From KeysNet this morning, a very unsatisfying non-resolution to Dean’s residency issues: Dean said he’d resign if Scott says so.
Yes, throw the hot potato to the governor. Tallahassee is a strange place. The voters of the Keys have made it very clear they want the Florida Keys Aqueduct Authority (FKAA) to be headed by an elected, rather than an appointed, board. The state slammed the door on that, not once but twice. The first time, Gov. Jeb Bush vetoed Rep. Sorensen’s bill calling for an elected board. The second time, Rep. Holly Raschein’s bill died in the senate.
As Rep. Raschein’s bill worked its way through the process, there was a push by Governor Scott to closely examine special districts. My understanding is that there were concerns about duplication of effort and lack of accountability – legitimate concerns worth pursuing. In the end, it was decided that most special districts exist for good reason, but certain measures were taken to improve transparency. I find it interesting that Rep. Raschein’s bill died in this political environment. The bill was introduced as a result of a referendum on the November 2012 ballot. The referendum called for an elected board for the FKAA and was overwhelmingly approved by the voters – 70% voted “yes”.
The ball always seems to bounce in FKAA’s favor up in Tallahassee. Aside from the two end-runs around the elected board, there’s also the belatedly tacked-on requirement that Mayfield money, which was originally meant to finance and refinance Keys sewer projects, could only used be for new projects after the Key Largo and Marathon projects were nearly complete. Essentially, this maneuver ensured that the citizens of those two communities would be punished for completing their projects on time in accordance with state requirements. Immediately after receiving $30 million for the Cudjoe Regional project, the county went wild – reducing assessments by $10 million and increasing spending by $43 million. Doesn’t sound like such a great investment in hindsight, does it? Perhaps part of the remaining $100 million can be used to reduce the financial burden on all taxpayers as was originally intended.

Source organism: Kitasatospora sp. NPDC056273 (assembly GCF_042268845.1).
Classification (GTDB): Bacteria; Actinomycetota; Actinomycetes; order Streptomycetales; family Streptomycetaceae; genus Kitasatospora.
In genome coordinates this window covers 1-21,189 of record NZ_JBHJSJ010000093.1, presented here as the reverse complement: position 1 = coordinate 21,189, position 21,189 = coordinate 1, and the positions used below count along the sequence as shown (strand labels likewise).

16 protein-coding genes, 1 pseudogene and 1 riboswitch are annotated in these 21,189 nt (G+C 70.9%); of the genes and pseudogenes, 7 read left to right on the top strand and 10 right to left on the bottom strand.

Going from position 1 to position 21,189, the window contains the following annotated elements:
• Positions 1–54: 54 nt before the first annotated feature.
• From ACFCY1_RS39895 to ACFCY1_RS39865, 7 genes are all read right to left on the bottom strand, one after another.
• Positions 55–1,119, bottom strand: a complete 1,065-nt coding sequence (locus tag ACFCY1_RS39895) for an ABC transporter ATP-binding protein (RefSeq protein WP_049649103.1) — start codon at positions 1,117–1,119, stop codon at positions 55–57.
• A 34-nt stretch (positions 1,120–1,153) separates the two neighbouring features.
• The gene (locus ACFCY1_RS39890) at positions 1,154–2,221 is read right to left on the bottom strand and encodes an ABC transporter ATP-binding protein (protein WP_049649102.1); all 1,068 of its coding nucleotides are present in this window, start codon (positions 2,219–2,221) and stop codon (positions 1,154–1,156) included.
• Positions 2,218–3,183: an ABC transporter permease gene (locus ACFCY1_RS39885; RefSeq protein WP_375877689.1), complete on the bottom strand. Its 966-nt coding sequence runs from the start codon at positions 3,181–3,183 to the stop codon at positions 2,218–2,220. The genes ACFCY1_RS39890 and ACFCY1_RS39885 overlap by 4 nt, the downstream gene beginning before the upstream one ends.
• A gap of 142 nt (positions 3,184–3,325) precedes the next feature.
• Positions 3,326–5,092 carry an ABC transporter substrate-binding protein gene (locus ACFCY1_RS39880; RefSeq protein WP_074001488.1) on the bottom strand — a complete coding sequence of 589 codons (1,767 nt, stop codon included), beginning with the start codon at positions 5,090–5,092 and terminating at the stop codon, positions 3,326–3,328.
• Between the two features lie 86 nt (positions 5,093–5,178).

If the FKAA board would prefer that Dean hold on to his seat, it makes sense that they would toss the residency issue to the governor’s office. Tallahassee is a much friendlier place for the appointed board than the Keys are. A ruling from the governor gets the board off the hook while at the same time closing off any form of recourse to the ratepayers. Clearly, the board would be violating its own rules if they failed to remove Dean. They simply couldn’t do that without generating a backlash from the community.
Also interesting, Dean’s got a new attorney. I wonder what happened to Bobby Highsmith of the Highsmith-Feldman-Zuelch-Koenig attorney blob. The new attorney, Michael Halpern, does not seem to have any apparent conflicts according to the Monroe County Tax Collector’s database. Sunbiz is down right now, so further checking will have to wait. At least Dean had the decency to find an attorney without a blatant ethical conflict.
The most sensible statement on the issue was made by Dean himself.
“I’m going to resign, bottom line,” J. Robert Dean said Friday following an FKAA board meeting where Dean’s residence was front and center.
Okay. So resign. Barroso resigned. Wagner resigned. Spare the ratepayers this ongoing nonsense. The FKAA, along with their “partner”, Monroe County have made a hash of the sewer projects. The wasted tax dollars have not only created an unnecessary and uneven financial burden, but are also a huge embarrassment to the Keys. In my opinion, the poor management of the sewer projects is now an obstacle to obtaining needed funding from the state. Its the ratepayers who suffer. Why not put them first for once?